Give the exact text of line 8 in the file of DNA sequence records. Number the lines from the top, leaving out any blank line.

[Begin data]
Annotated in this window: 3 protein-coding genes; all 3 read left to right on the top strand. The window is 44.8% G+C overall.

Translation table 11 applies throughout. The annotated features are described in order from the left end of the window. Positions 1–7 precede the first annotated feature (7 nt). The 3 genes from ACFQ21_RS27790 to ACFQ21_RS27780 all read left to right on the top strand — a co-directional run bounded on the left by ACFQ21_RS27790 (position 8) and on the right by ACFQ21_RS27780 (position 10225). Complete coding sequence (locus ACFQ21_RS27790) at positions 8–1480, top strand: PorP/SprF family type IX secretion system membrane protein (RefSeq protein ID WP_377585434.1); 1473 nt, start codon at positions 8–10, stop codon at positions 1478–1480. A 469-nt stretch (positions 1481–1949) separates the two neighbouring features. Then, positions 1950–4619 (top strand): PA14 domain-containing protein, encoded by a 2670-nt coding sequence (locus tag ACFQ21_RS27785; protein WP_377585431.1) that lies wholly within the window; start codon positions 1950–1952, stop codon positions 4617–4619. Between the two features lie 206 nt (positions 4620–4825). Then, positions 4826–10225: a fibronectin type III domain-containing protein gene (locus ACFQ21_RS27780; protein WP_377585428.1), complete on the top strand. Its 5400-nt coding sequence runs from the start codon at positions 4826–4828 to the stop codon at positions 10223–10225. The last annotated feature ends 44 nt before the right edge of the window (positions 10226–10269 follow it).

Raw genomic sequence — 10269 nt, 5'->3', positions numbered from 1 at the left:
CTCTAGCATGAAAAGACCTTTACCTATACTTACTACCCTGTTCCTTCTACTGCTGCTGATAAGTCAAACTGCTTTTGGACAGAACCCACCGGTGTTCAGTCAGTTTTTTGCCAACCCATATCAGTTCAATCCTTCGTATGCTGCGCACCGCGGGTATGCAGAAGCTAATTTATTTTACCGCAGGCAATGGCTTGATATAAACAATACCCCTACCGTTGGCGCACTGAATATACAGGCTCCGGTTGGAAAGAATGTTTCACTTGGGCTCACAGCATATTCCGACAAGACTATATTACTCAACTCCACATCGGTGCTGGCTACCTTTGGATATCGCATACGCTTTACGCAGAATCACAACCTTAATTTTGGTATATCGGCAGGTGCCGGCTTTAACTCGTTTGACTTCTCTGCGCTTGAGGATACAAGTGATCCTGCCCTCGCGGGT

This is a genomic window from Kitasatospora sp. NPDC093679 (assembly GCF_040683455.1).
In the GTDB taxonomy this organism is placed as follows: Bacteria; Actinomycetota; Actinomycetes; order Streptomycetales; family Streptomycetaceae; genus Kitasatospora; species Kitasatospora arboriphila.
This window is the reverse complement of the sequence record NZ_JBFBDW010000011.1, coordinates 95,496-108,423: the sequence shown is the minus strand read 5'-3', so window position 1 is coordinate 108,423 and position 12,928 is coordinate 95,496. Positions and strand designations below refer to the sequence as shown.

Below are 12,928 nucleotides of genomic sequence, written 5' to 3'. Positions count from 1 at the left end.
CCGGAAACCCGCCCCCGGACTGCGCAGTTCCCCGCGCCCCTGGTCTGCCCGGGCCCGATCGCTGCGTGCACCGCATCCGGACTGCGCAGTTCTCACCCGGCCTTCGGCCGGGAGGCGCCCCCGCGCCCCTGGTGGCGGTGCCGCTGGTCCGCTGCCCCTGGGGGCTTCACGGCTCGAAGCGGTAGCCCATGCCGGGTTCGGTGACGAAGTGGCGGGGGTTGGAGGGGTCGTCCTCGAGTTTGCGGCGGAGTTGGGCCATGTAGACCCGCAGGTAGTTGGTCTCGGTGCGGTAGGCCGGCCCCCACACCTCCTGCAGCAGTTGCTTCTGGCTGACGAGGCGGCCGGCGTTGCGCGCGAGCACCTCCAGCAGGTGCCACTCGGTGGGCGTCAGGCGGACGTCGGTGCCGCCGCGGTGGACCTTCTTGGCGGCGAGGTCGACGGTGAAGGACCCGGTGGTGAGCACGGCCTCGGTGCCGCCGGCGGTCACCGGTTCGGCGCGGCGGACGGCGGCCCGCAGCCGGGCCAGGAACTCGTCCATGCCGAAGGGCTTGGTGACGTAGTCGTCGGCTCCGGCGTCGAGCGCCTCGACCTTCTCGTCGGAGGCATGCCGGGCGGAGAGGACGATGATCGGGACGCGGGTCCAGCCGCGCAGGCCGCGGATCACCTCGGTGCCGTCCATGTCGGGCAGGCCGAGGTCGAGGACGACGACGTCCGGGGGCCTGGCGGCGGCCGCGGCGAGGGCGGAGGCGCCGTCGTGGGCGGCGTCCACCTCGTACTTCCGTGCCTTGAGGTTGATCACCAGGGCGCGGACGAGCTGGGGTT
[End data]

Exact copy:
Below are 12,928 nucleotides of genomic sequence, written 5' to 3'. Positions count from 1 at the left end.